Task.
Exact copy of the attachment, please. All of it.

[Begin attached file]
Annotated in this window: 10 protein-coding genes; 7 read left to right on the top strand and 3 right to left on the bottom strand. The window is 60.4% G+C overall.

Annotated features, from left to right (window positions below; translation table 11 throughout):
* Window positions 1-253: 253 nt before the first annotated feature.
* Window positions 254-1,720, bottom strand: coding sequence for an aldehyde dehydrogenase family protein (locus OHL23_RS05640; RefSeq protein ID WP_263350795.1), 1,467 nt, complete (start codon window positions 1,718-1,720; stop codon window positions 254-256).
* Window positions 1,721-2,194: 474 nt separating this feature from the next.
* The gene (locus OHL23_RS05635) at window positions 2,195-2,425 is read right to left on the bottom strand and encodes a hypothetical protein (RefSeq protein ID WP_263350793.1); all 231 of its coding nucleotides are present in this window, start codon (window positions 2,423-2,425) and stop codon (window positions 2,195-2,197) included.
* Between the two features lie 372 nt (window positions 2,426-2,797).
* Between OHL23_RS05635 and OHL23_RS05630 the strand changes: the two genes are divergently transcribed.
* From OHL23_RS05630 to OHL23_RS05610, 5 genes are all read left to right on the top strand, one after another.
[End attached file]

Annotated in this window: 10 protein-coding genes; 7 read left to right on the top strand and 3 right to left on the bottom strand. The window is 60.4% G+C overall.

Annotated features, from left to right (window positions below; translation table 11 throughout):
* Window positions 1-253: 253 nt before the first annotated feature.
* Window positions 254-1,720, bottom strand: coding sequence for an aldehyde dehydrogenase family protein (locus OHL23_RS05640; RefSeq protein ID WP_263350795.1), 1,467 nt, complete (start codon window positions 1,718-1,720; stop codon window positions 254-256).
* Window positions 1,721-2,194: 474 nt separating this feature from the next.
* The gene (locus OHL23_RS05635) at window positions 2,195-2,425 is read right to left on the bottom strand and encodes a hypothetical protein (RefSeq protein ID WP_263350793.1); all 231 of its coding nucleotides are present in this window, start codon (window positions 2,423-2,425) and stop codon (window positions 2,195-2,197) included.
* Between the two features lie 372 nt (window positions 2,426-2,797).
* Between OHL23_RS05635 and OHL23_RS05630 the strand changes: the two genes are divergently transcribed.
* From OHL23_RS05630 to OHL23_RS05610, 5 genes are all read left to right on the top strand, one after another.